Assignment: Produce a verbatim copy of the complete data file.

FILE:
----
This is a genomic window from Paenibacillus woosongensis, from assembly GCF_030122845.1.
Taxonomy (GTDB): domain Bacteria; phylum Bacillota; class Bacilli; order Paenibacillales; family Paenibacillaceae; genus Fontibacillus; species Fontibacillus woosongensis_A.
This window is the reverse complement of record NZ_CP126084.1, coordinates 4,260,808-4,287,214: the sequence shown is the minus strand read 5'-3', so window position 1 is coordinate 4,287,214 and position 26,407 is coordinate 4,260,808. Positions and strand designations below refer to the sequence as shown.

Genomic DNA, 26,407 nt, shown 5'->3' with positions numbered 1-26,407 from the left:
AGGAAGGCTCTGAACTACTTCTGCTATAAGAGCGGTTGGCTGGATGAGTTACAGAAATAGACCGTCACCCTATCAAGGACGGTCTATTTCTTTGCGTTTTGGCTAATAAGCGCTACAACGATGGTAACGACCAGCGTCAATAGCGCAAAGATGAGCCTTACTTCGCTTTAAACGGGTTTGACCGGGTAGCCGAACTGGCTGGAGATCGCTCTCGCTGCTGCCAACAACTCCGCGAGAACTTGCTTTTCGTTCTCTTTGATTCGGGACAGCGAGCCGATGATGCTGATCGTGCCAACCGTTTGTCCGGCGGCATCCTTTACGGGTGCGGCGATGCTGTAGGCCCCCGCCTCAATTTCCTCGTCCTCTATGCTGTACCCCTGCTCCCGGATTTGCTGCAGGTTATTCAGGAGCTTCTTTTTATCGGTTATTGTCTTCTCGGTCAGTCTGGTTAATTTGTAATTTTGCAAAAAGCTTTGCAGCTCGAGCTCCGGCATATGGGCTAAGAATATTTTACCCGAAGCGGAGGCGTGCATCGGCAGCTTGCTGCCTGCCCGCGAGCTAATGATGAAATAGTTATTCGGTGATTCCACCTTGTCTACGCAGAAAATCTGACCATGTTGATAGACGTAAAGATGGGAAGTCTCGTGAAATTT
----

This is a genomic window from Paenibacillus woosongensis, from assembly GCF_030122845.1.
Taxonomy (GTDB): domain Bacteria; phylum Bacillota; class Bacilli; order Paenibacillales; family Paenibacillaceae; genus Fontibacillus; species Fontibacillus woosongensis_A.
This window is the reverse complement of record NZ_CP126084.1, coordinates 4,260,808-4,287,214: the sequence shown is the minus strand read 5'-3', so window position 1 is coordinate 4,287,214 and position 26,407 is coordinate 4,260,808. Positions and strand designations below refer to the sequence as shown.

Genomic DNA, 26,407 nt, shown 5'->3' with positions numbered 1-26,407 from the left:
AGGAAGGCTCTGAACTACTTCTGCTATAAGAGCGGTTGGCTGGATGAGTTACAGAAATAGACCGTCACCCTATCAAGGACGGTCTATTTCTTTGCGTTTTGGCTAATAAGCGCTACAACGATGGTAACGACCAGCGTCAATAGCGCAAAGATGAGCCTTACTTCGCTTTAAACGGGTTTGACCGGGTAGCCGAACTGGCTGGAGATCGCTCTCGCTGCTGCCAACAACTCCGCGAGAACTTGCTTTTCGTTCTCTTTGATTCGGGACAGCGAGCCGATGATGCTGATCGTGCCAACCGTTTGTCCGGCGGCATCCTTTACGGGTGCGGCGATGCTGTAGGCCCCCGCCTCAATTTCCTCGTCCTCTATGCTGTACCCCTGCTCCCGGATTTGCTGCAGGTTATTCAGGAGCTTCTTTTTATCGGTTATTGTCTTCTCGGTCAGTCTGGTTAATTTGTAATTTTGCAAAAAGCTTTGCAGCTCGAGCTCCGGCATATGGGCTAAGAATATTTTACCCGAAGCGGAGGCGTGCATCGGCAGCTTGCTGCCTGCCCGCGAGCTAATGATGAAATAGTTATTCGGTGATTCCACCTTGTCTACGCAGAAAATCTGACCATGTTGATAGACGTAAAGATGGGAAGTCTCGTGAAATTT